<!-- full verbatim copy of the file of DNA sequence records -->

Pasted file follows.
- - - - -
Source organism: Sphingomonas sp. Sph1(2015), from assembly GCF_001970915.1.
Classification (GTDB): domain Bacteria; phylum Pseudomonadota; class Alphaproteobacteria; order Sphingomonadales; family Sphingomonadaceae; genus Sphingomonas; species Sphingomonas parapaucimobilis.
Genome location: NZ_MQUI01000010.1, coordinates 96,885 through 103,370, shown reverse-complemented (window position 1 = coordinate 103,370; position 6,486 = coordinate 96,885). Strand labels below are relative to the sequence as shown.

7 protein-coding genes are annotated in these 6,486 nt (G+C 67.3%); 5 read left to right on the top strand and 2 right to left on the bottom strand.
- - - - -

Source organism: Sphingomonas sp. Sph1(2015), from assembly GCF_001970915.1.
Classification (GTDB): domain Bacteria; phylum Pseudomonadota; class Alphaproteobacteria; order Sphingomonadales; family Sphingomonadaceae; genus Sphingomonas; species Sphingomonas parapaucimobilis.
Genome location: NZ_MQUI01000010.1, coordinates 96,885 through 103,370, shown reverse-complemented (window position 1 = coordinate 103,370; position 6,486 = coordinate 96,885). Strand labels below are relative to the sequence as shown.

7 protein-coding genes are annotated in these 6,486 nt (G+C 67.3%); 5 read left to right on the top strand and 2 right to left on the bottom strand.